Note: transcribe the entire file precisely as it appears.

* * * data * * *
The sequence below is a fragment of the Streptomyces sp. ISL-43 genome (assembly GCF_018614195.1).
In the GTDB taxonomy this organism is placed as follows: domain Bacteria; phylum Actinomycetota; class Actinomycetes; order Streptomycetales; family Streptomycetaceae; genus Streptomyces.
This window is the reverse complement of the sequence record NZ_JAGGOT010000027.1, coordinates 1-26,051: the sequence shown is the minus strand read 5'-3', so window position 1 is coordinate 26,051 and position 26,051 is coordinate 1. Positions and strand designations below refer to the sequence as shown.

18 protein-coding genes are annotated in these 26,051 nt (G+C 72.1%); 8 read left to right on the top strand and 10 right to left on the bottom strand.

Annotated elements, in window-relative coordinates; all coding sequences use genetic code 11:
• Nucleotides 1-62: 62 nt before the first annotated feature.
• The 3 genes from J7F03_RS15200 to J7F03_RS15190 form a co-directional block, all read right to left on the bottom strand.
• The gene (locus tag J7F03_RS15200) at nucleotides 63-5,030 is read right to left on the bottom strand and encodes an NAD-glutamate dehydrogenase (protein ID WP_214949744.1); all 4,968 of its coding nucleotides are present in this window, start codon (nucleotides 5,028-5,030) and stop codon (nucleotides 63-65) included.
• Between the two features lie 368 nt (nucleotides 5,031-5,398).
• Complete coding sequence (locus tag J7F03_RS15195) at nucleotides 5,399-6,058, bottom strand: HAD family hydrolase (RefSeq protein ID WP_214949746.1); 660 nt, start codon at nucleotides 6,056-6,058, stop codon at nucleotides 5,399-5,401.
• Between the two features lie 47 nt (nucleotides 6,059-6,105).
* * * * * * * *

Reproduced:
The sequence below is a fragment of the Streptomyces sp. ISL-43 genome (assembly GCF_018614195.1).
In the GTDB taxonomy this organism is placed as follows: domain Bacteria; phylum Actinomycetota; class Actinomycetes; order Streptomycetales; family Streptomycetaceae; genus Streptomyces.
This window is the reverse complement of the sequence record NZ_JAGGOT010000027.1, coordinates 1-26,051: the sequence shown is the minus strand read 5'-3', so window position 1 is coordinate 26,051 and position 26,051 is coordinate 1. Positions and strand designations below refer to the sequence as shown.

18 protein-coding genes are annotated in these 26,051 nt (G+C 72.1%); 8 read left to right on the top strand and 10 right to left on the bottom strand.

Annotated elements, in window-relative coordinates; all coding sequences use genetic code 11:
• Nucleotides 1-62: 62 nt before the first annotated feature.
• The 3 genes from J7F03_RS15200 to J7F03_RS15190 form a co-directional block, all read right to left on the bottom strand.
• The gene (locus tag J7F03_RS15200) at nucleotides 63-5,030 is read right to left on the bottom strand and encodes an NAD-glutamate dehydrogenase (protein ID WP_214949744.1); all 4,968 of its coding nucleotides are present in this window, start codon (nucleotides 5,028-5,030) and stop codon (nucleotides 63-65) included.
• Between the two features lie 368 nt (nucleotides 5,031-5,398).
• Complete coding sequence (locus tag J7F03_RS15195) at nucleotides 5,399-6,058, bottom strand: HAD family hydrolase (RefSeq protein ID WP_214949746.1); 660 nt, start codon at nucleotides 6,056-6,058, stop codon at nucleotides 5,399-5,401.
• Between the two features lie 47 nt (nucleotides 6,059-6,105).